- Private property rights suffer with redevelopment and UN Agenda 21 because there is no level playing field with some insiders receiving government subsidies while the small owners and businesses are labeled blighted and removed or starved out. Corporate interests are allowed to dominate since they are a safe bet for local redevelopment agencies that can’t afford to allow the area to develop organically—it won’t produce the tax revenue needed to pay off bond brokers. UN Agenda 21 benefits a few big investors while serving as a green smokescreen.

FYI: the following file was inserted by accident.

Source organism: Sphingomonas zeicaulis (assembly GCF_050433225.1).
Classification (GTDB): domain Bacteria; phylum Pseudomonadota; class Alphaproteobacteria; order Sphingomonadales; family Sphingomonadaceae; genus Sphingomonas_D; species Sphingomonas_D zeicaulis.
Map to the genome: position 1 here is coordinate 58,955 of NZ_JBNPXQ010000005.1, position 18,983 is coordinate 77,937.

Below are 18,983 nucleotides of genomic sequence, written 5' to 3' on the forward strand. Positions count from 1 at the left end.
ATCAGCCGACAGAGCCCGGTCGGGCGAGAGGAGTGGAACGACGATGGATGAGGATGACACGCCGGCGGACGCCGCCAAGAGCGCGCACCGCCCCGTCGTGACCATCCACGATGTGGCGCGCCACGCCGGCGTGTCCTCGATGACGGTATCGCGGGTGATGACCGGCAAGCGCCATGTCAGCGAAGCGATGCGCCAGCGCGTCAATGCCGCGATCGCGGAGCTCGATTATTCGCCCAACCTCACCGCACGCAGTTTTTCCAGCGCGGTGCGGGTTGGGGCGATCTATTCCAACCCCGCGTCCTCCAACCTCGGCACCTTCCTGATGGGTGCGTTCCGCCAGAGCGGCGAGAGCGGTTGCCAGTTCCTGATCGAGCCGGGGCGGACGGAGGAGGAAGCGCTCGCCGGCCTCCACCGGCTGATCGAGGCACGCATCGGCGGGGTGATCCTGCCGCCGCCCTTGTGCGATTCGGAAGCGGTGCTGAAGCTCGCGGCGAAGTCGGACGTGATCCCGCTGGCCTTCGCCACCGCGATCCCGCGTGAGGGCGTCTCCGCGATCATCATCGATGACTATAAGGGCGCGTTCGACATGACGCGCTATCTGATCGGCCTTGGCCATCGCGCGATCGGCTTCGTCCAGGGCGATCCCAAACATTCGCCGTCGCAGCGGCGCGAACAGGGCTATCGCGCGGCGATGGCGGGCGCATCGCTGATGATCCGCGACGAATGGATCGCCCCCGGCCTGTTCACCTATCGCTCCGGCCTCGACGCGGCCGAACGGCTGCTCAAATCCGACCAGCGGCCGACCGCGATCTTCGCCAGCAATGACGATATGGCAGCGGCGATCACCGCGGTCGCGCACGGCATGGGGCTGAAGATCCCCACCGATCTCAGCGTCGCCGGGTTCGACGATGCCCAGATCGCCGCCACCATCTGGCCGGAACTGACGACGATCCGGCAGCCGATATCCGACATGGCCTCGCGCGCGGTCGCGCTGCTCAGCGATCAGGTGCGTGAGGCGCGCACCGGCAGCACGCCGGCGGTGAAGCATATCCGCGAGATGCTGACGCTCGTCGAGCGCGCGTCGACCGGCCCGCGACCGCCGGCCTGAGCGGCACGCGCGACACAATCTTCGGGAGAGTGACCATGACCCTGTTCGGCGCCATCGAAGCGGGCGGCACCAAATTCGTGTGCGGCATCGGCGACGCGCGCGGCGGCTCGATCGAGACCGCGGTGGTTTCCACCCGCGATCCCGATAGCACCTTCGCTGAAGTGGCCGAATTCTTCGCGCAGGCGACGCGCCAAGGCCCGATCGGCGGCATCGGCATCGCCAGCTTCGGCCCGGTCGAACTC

- Here's the latest in California: Senate Bill 1156 sponsored by Darrell Steinberg (author of SB 375 the anti-sprawl bill). This quote from Sacramento Bee columnist Dan Walters lays it out: Senate Bill 1156 would allow cities and counties, separately or together, to create “Sustainable Communities Investment Authorities” with the powers of the old redevelopment agencies. They could issue bonds, divert some property taxes and acquire property — seizing it by eminent domain, if necessary — as long as projects furthered the dense, transit-oriented, greenhouse gas-reducing development that a previous Steinberg bill mandates. Steinberg said, via letter, that the bill “sets forth a new vision of local economic development and housing policy for the 21st century, focused on building sustainable communities and creating the high-skill, high-wage jobs that are the key to our future prosperity.” He also expressed hope that cities and counties, which battle over tax diversions, would cooperate “in furtherance of sustainable economic development.” A worrisome provision of SB 1156 is that the new entities would not have to prove blight before creating projects, thus expanding their scope and potential for crony capitalism. Redevelopment is dead. Long live Redevelopment.